Personal data: Surfing the Internet comes with a catch: our every click is recorded, and information about our interests, habits, and purchases is used to show us more ads.
We are the product, in other words. In a recent report (pictured), the World Economic Forum called the trail of data we leave behind on the Web an exploding an “asset class” and declared personal data “the new oil of the 21st Century.” Pumping it are companies like Google, whose $37.9 billion in 2011 revenues was based almost entirely on knowing what we search for.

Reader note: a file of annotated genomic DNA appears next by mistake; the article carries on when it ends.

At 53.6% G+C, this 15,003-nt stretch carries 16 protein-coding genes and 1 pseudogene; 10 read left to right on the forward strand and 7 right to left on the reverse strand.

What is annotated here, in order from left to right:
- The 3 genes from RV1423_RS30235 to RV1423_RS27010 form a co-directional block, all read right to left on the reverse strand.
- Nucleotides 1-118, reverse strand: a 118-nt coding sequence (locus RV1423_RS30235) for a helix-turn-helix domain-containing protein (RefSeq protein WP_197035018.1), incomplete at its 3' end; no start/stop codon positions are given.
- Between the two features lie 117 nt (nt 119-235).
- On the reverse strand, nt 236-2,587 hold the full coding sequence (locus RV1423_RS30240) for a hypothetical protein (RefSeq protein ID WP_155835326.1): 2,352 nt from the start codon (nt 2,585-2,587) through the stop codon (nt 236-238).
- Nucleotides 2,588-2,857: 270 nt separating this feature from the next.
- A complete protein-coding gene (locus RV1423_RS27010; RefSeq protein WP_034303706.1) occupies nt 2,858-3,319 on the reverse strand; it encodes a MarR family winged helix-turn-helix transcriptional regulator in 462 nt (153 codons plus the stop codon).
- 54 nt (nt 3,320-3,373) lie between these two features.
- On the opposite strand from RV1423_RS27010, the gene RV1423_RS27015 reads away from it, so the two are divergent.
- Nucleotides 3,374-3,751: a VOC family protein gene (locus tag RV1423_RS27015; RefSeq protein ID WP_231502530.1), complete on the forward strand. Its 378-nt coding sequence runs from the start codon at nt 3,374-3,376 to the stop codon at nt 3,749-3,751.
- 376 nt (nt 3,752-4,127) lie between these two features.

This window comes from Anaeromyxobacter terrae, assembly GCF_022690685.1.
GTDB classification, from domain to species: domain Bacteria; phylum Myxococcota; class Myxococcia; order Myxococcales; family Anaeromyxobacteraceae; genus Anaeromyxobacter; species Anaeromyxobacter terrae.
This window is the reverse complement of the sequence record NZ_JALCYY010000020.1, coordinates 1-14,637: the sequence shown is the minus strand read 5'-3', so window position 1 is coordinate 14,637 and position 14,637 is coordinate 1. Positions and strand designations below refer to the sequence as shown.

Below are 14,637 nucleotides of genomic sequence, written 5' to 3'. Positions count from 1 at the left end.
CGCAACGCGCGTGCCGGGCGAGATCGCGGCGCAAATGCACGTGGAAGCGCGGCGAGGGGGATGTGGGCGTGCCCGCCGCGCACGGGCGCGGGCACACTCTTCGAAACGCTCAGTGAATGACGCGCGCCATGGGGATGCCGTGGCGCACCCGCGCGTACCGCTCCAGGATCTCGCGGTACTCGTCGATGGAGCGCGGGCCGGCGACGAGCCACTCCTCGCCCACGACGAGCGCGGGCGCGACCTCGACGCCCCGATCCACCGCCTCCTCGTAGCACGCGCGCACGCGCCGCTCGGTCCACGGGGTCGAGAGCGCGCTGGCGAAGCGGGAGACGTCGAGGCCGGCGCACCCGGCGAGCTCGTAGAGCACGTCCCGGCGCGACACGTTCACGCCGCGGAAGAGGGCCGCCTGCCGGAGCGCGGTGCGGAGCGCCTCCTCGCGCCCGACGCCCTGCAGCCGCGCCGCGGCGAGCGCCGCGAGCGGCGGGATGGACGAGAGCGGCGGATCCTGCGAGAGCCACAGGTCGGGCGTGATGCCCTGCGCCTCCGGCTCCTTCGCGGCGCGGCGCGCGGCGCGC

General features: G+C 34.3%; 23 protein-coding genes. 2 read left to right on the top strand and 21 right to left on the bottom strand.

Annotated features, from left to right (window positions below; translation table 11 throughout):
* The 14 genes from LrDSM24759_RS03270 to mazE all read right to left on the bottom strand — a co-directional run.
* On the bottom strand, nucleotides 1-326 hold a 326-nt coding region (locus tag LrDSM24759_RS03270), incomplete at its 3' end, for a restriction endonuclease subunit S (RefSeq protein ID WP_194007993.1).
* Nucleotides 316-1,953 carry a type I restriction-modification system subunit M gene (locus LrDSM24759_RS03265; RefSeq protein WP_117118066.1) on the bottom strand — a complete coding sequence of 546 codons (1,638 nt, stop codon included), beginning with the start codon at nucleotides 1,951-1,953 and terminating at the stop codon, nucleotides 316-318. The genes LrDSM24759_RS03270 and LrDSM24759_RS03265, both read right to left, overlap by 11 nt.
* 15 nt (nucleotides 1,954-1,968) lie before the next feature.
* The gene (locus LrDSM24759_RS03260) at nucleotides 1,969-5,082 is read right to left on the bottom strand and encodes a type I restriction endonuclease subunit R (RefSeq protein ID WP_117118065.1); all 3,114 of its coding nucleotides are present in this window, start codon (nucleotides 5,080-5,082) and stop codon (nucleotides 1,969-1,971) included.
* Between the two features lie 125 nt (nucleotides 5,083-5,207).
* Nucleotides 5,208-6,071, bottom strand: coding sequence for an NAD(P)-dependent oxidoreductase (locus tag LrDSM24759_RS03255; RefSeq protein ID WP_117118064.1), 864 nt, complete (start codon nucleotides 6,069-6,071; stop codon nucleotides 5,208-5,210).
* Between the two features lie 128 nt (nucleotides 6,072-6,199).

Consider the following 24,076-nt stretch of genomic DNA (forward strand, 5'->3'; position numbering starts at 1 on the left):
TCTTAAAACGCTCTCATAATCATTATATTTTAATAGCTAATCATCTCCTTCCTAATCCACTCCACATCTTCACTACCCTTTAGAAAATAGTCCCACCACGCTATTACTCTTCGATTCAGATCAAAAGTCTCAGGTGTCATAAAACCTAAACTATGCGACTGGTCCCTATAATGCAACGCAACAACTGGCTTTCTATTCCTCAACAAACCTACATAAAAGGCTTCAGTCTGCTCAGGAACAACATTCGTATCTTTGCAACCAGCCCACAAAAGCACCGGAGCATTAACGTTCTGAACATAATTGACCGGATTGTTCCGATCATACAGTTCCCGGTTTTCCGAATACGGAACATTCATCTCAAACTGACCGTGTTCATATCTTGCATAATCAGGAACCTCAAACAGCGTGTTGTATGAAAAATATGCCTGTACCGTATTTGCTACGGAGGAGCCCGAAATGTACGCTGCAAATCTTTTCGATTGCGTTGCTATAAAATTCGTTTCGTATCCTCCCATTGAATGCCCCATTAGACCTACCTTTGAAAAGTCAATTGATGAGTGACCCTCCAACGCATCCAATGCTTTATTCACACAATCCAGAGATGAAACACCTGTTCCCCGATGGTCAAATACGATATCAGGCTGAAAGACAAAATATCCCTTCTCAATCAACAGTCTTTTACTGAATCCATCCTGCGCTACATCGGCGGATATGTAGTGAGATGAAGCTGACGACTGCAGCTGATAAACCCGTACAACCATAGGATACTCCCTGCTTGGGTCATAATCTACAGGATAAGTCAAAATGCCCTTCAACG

But what if we didn’t give all our data away? One startup, Personal, has created what it calls “data vaults” in which people can organize personal information—from vacation plans to checking account numbers. The company intends to launch an online marketplace where people can selectively sell access to their data. It might not be worth much on an individual basis, however. The 845 million people on Facebook earned the company $3.71 billion in revenue last year—or $4.39 a person.